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Friday, 7 August 2015

Has anyone tried Cinnamon (or Sodium Benzoate) for Autism?




I have written several posts about Cinnamon and its metabolite Sodium Benzoate. I know that some readers are now using it for its cholesterol lowering and insulin sensitivity improving properties that were shown in the clinical trials I highlighted.













But has anyone tried it for autism?


The first time I wrote about it I did acquire a big bag of the correct variety (Cinnamomum verum or Ceylon Cinnamon) and also a bag of the very high flavanol (epicatechin) cocoa.  My cinnamon trial was limited to seeing what it looked/tasted like when added to the Polypill concoction Monty, aged 12 with ASD, drinks at breakfast.  It was rather like adding a teaspoonful of fine sand, so not much “testing” took place.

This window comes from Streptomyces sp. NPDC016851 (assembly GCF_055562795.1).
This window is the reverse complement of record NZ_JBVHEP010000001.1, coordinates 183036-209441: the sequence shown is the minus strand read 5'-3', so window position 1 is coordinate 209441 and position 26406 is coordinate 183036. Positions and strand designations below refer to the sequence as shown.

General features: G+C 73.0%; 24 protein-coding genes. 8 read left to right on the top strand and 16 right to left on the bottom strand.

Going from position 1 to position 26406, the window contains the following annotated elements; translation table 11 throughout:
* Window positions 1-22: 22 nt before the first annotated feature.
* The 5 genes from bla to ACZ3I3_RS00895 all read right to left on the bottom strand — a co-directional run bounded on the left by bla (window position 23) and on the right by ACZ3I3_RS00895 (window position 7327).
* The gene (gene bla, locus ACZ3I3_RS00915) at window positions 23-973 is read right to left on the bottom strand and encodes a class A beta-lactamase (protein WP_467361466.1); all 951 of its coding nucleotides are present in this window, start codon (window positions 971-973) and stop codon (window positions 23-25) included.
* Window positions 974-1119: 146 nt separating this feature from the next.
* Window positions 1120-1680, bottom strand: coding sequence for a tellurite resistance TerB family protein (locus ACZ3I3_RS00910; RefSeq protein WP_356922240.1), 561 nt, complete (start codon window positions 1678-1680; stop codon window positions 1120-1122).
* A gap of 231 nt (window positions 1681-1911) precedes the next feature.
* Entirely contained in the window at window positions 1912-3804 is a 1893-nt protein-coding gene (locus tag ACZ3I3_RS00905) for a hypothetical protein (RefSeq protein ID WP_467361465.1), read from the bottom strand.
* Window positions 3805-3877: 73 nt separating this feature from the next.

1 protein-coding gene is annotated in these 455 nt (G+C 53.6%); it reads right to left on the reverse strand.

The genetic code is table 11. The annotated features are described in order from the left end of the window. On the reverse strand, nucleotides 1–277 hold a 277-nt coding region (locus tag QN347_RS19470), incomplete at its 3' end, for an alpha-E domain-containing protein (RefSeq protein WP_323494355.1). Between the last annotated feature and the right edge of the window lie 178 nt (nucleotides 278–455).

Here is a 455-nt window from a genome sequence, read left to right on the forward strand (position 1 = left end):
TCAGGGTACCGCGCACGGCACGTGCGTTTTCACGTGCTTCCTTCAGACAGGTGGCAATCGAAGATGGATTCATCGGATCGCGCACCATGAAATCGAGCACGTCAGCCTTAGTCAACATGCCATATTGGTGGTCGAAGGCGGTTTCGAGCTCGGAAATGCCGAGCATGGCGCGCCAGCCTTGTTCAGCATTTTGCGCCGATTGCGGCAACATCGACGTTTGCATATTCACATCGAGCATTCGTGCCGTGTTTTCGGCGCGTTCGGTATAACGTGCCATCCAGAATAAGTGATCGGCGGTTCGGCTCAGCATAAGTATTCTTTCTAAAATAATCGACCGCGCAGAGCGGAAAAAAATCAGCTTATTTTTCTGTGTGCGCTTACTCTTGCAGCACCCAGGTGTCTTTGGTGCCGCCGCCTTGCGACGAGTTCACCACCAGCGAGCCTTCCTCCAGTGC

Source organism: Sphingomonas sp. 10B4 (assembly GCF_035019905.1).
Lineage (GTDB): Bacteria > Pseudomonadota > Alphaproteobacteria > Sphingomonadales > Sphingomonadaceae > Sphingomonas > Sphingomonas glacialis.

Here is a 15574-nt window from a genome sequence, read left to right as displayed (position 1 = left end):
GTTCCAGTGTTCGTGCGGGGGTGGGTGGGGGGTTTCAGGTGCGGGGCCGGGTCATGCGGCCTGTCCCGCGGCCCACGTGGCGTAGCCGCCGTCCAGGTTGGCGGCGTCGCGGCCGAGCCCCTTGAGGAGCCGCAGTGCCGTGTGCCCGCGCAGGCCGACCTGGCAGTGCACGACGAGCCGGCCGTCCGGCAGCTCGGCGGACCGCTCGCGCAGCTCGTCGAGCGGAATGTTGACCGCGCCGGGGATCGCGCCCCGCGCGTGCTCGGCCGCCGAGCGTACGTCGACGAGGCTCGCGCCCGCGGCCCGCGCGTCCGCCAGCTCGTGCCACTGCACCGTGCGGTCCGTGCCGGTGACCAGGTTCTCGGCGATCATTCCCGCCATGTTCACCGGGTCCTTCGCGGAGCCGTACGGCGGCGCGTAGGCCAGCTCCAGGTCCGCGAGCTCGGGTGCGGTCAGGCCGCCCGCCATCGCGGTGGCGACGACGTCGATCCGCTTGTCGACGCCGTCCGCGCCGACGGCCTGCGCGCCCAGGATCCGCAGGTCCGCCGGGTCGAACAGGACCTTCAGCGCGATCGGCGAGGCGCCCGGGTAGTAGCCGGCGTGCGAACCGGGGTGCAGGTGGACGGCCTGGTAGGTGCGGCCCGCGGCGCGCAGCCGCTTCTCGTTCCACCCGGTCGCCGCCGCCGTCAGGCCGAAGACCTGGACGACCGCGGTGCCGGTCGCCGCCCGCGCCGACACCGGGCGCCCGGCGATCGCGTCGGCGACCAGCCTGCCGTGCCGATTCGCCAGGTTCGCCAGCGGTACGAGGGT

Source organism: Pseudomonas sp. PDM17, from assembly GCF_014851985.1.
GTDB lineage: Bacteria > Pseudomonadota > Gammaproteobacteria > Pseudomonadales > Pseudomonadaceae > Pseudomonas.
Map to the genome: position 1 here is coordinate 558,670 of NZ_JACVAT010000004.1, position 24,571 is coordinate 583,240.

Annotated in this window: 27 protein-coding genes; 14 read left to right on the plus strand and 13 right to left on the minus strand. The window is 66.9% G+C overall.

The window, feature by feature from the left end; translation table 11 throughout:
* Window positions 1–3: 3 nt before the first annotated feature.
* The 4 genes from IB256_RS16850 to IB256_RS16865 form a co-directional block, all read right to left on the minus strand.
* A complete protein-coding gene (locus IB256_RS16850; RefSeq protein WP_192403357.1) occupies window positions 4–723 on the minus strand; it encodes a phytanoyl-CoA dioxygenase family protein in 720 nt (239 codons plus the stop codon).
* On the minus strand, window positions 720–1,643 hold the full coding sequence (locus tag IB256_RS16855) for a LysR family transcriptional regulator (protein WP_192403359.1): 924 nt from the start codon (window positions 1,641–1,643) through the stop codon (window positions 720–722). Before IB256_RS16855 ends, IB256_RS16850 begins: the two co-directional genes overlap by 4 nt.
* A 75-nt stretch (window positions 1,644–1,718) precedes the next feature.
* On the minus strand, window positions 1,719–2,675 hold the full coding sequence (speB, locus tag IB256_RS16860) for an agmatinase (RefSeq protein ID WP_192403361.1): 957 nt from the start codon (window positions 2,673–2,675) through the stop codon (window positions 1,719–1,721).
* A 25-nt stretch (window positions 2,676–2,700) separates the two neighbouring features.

Now that Monty has shown an ability, and even enjoyment, for pill swallowing, things are much simpler.  The cinnamon can be put inside gelatin capsules; it’s a little messy, but no great trouble.

Having recently been researching about the gene enhancers and silencers, which are controlled by the 95% of your DNA that rarely gets studied (the exome is the part everyone studies and some people test for abnormalities), it did occur to me that I already have two safe substances, that I have both researched and acquired, which have a gene expression enhancing effect.


Cinnamon “Experiment”

Even though summer is the wrong time to test anything in Monty, aged 12 with ASD, since his pollen allergy triggers a regression, I decided to make a trial.  I have 1 kg of this special cinnamon, and so it’s not like I need to ration it.